So…we’ve got demons. Stuff that might take years of therapy to understand. Guess what? Therapy doesn’t change anything. Yup, they’ve got research. You understand better after putting the therapist’s kids through college, but you don’t change behaviors. You need behavioral modification.

      I like the approach in this blog. Slap yo’se’f up side the face and just put words on paper. In fact, how about this: I challenge you to write the most awful fiction you can come up with. Nope, it’s not going to be good. It is going to suck on purpose. No outlines, no plot planning. Just write a 300 word flash fiction piece. Send it to me. Make it about a character who thinks she’s the worst writer in the world. Put your pain to paper. 300 words? You can do that in your sleep. Don’t even edit the grammar or spelling. Just write it and send it to me. (Put “Fear and Loathing” in the subject.)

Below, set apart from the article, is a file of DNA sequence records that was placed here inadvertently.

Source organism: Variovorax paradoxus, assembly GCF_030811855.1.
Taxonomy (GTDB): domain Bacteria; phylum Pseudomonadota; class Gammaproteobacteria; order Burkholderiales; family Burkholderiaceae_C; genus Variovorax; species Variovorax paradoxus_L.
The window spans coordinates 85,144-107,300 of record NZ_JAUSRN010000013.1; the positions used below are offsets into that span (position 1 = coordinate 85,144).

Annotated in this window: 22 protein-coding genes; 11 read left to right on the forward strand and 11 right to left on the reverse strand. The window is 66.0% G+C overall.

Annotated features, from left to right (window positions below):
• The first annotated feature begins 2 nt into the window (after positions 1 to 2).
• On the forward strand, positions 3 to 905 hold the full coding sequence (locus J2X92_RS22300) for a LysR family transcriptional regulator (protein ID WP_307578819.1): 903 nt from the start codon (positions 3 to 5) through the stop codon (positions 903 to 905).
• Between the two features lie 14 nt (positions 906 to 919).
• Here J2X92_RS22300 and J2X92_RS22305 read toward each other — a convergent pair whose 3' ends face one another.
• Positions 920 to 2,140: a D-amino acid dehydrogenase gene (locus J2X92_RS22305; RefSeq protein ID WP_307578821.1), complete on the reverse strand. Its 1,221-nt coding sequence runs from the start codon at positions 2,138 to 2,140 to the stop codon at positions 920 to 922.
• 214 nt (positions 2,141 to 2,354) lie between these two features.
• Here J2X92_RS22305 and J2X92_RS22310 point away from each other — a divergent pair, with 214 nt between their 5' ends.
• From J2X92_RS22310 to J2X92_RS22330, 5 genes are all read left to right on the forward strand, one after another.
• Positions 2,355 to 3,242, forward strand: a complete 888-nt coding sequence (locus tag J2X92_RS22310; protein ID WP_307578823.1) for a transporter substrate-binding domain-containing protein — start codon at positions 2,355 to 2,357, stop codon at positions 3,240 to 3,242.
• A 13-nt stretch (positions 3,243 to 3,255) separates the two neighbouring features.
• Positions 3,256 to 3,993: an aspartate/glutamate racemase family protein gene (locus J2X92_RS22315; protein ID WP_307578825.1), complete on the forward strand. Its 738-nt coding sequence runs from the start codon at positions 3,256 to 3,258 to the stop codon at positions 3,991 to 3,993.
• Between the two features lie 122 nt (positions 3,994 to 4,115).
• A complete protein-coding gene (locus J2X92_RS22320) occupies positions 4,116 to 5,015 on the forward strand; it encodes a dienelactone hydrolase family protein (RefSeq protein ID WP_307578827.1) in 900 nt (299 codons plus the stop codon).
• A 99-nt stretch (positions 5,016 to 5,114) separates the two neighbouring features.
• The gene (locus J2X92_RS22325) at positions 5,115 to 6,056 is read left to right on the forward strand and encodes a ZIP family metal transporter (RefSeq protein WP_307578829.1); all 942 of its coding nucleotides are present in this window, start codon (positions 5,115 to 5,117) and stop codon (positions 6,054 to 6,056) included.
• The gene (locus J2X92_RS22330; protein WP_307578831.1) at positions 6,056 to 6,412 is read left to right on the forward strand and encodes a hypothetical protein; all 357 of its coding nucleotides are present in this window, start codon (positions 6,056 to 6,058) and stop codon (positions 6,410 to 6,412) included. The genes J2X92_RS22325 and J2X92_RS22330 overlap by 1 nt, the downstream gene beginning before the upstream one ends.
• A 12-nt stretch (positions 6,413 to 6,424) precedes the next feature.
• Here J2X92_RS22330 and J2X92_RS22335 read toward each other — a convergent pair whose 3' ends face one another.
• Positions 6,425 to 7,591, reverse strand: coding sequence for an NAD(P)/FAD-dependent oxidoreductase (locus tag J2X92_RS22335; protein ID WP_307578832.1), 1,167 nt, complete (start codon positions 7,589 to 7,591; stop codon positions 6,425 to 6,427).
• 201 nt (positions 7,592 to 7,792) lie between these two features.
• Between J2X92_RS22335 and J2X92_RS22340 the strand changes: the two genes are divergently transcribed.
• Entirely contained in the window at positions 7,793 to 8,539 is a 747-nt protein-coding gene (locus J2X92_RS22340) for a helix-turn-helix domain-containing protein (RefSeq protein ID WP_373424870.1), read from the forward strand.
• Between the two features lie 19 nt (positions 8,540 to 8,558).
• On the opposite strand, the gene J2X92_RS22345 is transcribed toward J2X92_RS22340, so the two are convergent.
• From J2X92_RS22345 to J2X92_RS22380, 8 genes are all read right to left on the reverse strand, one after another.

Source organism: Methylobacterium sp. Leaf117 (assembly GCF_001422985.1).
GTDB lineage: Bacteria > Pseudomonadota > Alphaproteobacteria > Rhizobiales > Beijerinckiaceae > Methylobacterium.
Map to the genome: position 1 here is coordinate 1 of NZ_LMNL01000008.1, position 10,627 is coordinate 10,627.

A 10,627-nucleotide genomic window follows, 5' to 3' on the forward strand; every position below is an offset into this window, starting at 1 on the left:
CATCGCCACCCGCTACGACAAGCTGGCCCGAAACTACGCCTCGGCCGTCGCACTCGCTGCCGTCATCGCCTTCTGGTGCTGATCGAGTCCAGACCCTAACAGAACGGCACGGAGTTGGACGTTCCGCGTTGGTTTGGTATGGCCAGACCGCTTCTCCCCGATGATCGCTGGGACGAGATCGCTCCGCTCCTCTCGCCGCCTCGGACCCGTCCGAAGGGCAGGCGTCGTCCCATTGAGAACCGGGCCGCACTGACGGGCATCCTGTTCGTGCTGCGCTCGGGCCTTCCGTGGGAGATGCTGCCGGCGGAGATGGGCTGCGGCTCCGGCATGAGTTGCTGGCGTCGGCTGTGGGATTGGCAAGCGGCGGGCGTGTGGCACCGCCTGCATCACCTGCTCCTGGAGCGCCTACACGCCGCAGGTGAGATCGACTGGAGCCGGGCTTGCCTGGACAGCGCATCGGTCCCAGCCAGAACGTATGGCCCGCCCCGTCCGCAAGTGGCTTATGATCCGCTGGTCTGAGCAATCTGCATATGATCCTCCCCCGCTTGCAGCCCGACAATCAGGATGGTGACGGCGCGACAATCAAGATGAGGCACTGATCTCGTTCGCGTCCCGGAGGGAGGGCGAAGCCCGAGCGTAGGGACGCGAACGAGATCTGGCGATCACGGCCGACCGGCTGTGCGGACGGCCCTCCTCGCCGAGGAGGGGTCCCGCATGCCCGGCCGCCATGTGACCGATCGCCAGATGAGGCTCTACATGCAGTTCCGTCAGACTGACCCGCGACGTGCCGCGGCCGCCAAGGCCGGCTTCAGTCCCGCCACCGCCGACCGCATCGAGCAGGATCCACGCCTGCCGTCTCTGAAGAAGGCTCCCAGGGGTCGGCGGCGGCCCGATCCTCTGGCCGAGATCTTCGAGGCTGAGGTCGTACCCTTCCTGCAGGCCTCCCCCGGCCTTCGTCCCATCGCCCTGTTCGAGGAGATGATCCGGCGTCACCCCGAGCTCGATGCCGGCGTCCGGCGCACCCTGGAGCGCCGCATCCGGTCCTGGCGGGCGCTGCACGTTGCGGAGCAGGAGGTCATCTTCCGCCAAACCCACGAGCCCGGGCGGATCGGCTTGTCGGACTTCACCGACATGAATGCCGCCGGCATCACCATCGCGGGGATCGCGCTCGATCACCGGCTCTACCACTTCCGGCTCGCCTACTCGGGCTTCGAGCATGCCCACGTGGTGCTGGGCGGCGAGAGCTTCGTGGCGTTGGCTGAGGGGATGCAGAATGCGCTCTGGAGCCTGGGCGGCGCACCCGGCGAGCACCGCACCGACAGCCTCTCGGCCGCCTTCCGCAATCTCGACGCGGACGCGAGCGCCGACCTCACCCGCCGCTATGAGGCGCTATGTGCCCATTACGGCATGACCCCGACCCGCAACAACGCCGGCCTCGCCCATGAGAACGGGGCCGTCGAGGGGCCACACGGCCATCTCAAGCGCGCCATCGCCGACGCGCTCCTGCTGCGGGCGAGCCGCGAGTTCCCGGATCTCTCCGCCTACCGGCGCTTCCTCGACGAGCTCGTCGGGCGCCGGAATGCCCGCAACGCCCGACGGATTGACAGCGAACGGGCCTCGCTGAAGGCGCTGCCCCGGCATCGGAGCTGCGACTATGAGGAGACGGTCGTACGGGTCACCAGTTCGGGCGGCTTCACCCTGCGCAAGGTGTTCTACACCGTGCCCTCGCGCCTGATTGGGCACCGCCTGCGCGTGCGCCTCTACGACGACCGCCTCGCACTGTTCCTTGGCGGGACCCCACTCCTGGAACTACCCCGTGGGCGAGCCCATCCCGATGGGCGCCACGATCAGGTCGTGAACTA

By the way, I’m nobody in particular.

      • “Nobody in particular”? I’ll give you a vote for today’s sweetest person ever. I hope Nicole is able to take you up on your offer – I think it’s not only caring, but great advice.

    • Nicole,

      I can’t say I understand the pain you feel when writing, but since you asked I’ll let you know what comes to my mind. Writing (a first draft) should be a private thing. If you love writing, you should be able to do it just for its own sake, like eating a pizza. When you eat a delicious pizza, do you worry, “Am I eating it right? Do I need to use a fork? Oh God, I’ve gotten sauce all over my face. At this rate I’ll never win the Annual Pizza Eat-A-Thon.” No! You just shove it into your gaping maw and savor the sweet savoriness. That is, IMO, how writing should be. Once you have a complete first draft, then you can start worrying about the Eat-A-Thon.

    • I’m not a therapist or anything, so take whatever I say with an epic grain of salt — but it sounds like the problem isn’t really the writing, but more the depression, which means that has to be tackled first. Because, of course, Depression Lies.

      — c.